Methodological considerations

One of the main strengths of our study was the use of data from a large nationally representative sample of older adults with prospective ascertainment of smoking status across adulthood which allowed us to characterise different lifetime patterns of smoking. Although we were unable to validate self-reports of smoking using cotinine measurements or reliably distinguish between light and heavy smokers, our approach does still have important strengths when compared with the commonly used categorisation of never, ex or current smoker based on self-reported smoking at a single time point. While the use of recalled information on quitting attempts between assessments could have introduced bias, when we performed sensitivity analyses to check for potential inconsistencies in reporting and compared results with retrospective measures on time since quitting for former smokers there were no differences in findings. However, the observed increase in prevalence of never smokers at older ages (online supplementary table 2) suggests that smokers were more likely than non-smokers to be lost to follow-up. This is partly explained by the fact that lifelong smokers had much greater rates of all-cause mortality across adulthood up to age 69 (online supplementary table 3); survival bias or differences in statistical power may therefore explain why predominantly smokers were found to have higher relative risks of CWP than lifelong smokers when both groups were compared with never smokers. However, another potential explanation of this finding which needs to be considered is the possibility that lifelong smokers may be less likely to experience CWP than predominantly smokers due to psychological or physiological effects.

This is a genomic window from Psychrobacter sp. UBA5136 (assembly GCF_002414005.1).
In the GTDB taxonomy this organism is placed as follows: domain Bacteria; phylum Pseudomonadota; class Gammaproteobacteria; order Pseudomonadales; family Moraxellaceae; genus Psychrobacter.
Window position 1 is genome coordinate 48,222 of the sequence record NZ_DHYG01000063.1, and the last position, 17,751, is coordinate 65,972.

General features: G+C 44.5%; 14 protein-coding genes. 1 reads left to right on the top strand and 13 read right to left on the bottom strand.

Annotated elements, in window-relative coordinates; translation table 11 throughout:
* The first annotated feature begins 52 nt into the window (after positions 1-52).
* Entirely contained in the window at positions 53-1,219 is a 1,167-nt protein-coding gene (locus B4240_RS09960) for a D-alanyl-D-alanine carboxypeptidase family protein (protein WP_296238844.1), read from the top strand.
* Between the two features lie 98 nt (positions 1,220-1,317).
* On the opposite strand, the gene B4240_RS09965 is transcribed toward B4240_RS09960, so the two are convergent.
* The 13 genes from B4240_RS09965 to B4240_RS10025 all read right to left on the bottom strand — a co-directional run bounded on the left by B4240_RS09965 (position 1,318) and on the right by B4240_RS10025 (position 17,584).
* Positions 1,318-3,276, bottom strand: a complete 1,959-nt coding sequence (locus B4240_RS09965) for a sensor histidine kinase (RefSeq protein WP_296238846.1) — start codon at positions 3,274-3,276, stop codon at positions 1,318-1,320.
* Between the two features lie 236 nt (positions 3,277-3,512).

Another potential limitation of our analyses is that we cannot rule out reverse causation as chronic pain was only assessed at one time point. As noted above, recent research has highlighted that the association between smoking and pain is likely to be bidirectional28 32 and so future longitudinal studies with prospective ascertainment of both smoking and pain across life should be performed. Such studies would also benefit from assessment of pain severity and information on potential causes of pain, such as history of accident, which we were not able to take account of in our analyses but which may provide important additional insights. Although our findings are generalisable to the current generation of adults reaching old age in the UK, changing trends in smoking behaviour over the last 70 years11 33 should be considered and further research is needed to examine whether similar associations will be observed in more recently born cohorts who will have experienced different selection effects into smoking and different lifetime patterns of exposure to smoking.